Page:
• Adrian Benepe, Commissioner, Department of Parks and Recreation
    New York

Counterpoint: Parks Department’s “Collaboration” with communities non-existent

At Washington Square Park, Manhattan Community Board 2 ultimately – but quietly – rescinded its approval of the Parks Department’s plans (after approving them twice). Unfortunately, Commissioner Benepe still uses the initial “approval” as a selling point for his and Mayor Bloomberg’s “plans” for the park. At the heart of it, the community at large never approved of the redesign plans for this park. Their ideas and input were not implemented into the design except in ways that were minimal at best.

Save Ridgewood Reservoir states: “Highland Park and the Ridgewood Reservoir fall within Queens Community Board 5 and Brooklyn Community Board 5. Both boards recently voted to oppose development within the basins and support the mission of the Highland Park/Ridgewood Reservoir Alliance.”

Today’s NY Times: Save Ridgewood Reservoir from NYC Parks Department

Ridgewood ReservoirToday’s New York Times features an Op-Ed by NYC Comptroller William Thompson Jr. and Robert Kennedy Jr. calling for the preservation of Ridgewood Reservoir on the Brooklyn-Queens border, “a teeming wildlife preserve,” 20 acres of which the Parks Department wants to cover over with ball fields (artificial turf, no less).

It’s yet another example of the New York City Parks Department’s astounding and caustic attitude against preserving natural and wildlife habitat in our city.

The writers state that “this plan flies in the face of Mayor Michael Bloomberg‘s widely hailed environmental blueprint, which bemoans the loss of the city’s natural areas.” Really? I guess they are not familiar with what happened at Yankee Stadium, for starters, where two parks were sacrificed in the Bronx by the Bloomberg Administration. And, I’ve previously outlined the tree destruction that’s occurred at parks across our city.

Ridgewood Reservoir was built in 1858 to provide drinking water to the city of Brooklyn. It wasn’t until the end of the century that Brooklyn merged with the City of Greater New York and then gained access to its water supply system. It was abandoned entirely in 1989 at which point nature took over.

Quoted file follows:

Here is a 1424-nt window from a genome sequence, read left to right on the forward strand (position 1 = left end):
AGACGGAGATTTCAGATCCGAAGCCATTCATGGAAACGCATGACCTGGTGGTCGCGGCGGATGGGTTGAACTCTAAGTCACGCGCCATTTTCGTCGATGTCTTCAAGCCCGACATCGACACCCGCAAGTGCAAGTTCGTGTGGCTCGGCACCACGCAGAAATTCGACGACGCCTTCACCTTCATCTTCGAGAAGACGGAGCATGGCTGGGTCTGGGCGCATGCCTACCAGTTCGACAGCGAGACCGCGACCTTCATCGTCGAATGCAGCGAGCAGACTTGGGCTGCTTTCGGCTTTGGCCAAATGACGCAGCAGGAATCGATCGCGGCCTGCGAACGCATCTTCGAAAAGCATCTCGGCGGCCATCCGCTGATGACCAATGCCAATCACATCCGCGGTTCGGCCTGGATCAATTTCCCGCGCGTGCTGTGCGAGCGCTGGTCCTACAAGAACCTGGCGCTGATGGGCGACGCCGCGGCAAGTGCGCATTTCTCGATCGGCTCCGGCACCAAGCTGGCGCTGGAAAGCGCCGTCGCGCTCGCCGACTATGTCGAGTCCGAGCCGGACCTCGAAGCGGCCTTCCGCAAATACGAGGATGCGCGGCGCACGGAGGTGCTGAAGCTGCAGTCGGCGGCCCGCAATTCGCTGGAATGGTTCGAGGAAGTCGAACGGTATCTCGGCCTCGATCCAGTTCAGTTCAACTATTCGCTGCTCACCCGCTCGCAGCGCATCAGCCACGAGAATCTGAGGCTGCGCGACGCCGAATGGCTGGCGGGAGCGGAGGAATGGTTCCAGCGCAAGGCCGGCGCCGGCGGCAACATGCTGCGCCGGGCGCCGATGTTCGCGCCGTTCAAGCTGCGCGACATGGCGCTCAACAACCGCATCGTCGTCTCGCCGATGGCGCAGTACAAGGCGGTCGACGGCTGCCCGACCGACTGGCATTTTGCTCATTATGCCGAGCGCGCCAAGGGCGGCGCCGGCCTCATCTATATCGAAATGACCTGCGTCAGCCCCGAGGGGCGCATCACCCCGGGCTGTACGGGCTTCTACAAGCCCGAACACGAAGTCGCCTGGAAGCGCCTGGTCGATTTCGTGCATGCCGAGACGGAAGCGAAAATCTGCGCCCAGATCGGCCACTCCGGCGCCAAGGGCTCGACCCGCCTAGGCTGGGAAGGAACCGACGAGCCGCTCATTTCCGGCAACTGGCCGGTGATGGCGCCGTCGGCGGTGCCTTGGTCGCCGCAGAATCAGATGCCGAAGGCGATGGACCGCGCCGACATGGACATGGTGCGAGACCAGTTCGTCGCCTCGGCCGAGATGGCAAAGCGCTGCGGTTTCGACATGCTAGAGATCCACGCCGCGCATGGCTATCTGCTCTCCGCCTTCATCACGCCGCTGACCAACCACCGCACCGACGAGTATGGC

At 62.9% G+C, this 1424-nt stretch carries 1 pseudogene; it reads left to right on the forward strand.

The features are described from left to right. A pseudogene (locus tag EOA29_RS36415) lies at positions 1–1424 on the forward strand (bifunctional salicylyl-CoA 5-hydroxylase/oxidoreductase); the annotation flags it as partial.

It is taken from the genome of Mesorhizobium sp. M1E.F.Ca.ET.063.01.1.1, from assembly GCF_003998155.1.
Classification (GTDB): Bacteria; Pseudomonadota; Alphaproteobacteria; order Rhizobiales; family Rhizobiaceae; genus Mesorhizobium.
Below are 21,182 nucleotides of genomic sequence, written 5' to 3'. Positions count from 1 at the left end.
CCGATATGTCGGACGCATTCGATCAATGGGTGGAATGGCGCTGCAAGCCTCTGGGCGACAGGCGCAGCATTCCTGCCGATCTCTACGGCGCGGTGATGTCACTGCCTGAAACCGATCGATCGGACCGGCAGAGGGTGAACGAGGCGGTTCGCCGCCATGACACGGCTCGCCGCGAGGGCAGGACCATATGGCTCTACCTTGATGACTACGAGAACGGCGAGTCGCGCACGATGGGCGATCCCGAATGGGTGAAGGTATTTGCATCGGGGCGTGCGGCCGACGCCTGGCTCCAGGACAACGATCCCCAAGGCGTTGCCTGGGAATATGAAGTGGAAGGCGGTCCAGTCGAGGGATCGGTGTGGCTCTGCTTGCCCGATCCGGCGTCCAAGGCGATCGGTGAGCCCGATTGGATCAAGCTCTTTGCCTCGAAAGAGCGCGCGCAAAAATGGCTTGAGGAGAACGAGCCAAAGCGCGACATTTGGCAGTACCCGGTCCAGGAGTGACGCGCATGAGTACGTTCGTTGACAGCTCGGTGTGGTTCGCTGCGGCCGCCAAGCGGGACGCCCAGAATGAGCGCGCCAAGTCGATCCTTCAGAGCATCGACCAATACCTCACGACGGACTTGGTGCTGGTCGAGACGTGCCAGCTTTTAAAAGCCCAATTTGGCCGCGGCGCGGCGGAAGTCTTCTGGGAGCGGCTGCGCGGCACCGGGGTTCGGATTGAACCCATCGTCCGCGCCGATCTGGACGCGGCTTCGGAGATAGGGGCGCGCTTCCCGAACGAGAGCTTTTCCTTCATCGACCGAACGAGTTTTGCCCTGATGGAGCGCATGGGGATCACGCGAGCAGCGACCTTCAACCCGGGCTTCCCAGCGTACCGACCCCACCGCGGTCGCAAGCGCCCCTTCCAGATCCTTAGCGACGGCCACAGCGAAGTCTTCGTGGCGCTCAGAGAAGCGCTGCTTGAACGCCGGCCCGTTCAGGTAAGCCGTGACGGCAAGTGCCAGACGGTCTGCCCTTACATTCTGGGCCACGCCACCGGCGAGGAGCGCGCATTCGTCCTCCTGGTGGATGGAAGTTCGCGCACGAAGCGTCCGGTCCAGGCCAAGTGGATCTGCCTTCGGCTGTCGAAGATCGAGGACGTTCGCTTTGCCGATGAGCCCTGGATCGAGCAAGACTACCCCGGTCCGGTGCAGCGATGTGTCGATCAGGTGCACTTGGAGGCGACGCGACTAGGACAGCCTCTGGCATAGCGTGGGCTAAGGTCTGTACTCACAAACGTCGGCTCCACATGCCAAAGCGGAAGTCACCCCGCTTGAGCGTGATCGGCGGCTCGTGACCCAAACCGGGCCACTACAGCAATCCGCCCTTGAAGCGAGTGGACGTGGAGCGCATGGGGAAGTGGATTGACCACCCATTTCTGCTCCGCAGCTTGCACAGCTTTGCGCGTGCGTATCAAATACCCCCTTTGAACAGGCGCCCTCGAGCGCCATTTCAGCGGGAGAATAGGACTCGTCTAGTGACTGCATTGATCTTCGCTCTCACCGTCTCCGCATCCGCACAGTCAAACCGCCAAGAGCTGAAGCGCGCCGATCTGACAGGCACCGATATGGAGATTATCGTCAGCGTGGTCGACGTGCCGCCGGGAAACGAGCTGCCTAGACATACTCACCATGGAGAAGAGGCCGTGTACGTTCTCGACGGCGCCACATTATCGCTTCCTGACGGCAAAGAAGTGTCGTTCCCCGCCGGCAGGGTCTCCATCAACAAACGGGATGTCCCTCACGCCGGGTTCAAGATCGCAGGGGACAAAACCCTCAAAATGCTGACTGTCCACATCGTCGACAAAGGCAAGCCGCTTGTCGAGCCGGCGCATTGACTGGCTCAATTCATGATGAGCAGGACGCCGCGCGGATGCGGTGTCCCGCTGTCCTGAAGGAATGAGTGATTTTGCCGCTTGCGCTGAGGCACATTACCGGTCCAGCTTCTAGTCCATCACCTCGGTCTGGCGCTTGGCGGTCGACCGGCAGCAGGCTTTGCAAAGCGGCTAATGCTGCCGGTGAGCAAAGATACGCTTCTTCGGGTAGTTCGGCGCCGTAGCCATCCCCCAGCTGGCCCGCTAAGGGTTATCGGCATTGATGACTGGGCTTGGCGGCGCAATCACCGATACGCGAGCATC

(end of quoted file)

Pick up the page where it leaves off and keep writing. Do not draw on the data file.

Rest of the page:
The article continues:

Ridgewood Reservoir on the Brooklyn-Queens border is an oasis where an amazing range of plant and animal species thrive in a verdant landscape of steep hills and narrow valleys amid the city’s paved sidewalks.

But what’s more astounding, the city’s Parks Department could wind up destroying it.

Ridgewood is an accidental wilderness, tucked alongside the Jackie Robinson Parkway. …

As the 50 acres reverted to wetlands, meadows and forests, tens of thousands of plants and trees took root and flourished. Turtles, fish, frogs and millions of insects moved in. Songbirds nested in the glades, transforming the area into a migratory rest stop. According to the National Audubon Society, 137 species of birds use the reservoir, including eight rare species. It is a place as close to unspoiled nature as you’re likely to find anywhere within city limits.

Yet, the New York City Parks Department is considering a $50 million “renovation” project that would cover more than 20 acres of the reservoir with athletic fields and facilities.

Our friends at Save Ridgewood Reservoir led a tour of this spot earlier this month with 70 people and 10 elected officials attending, all stunned at the beauty of this spot and the audacity of the Parks Department to want to pave it over. Let’s hope – and help spread the word – that they don’t accomplish their goal.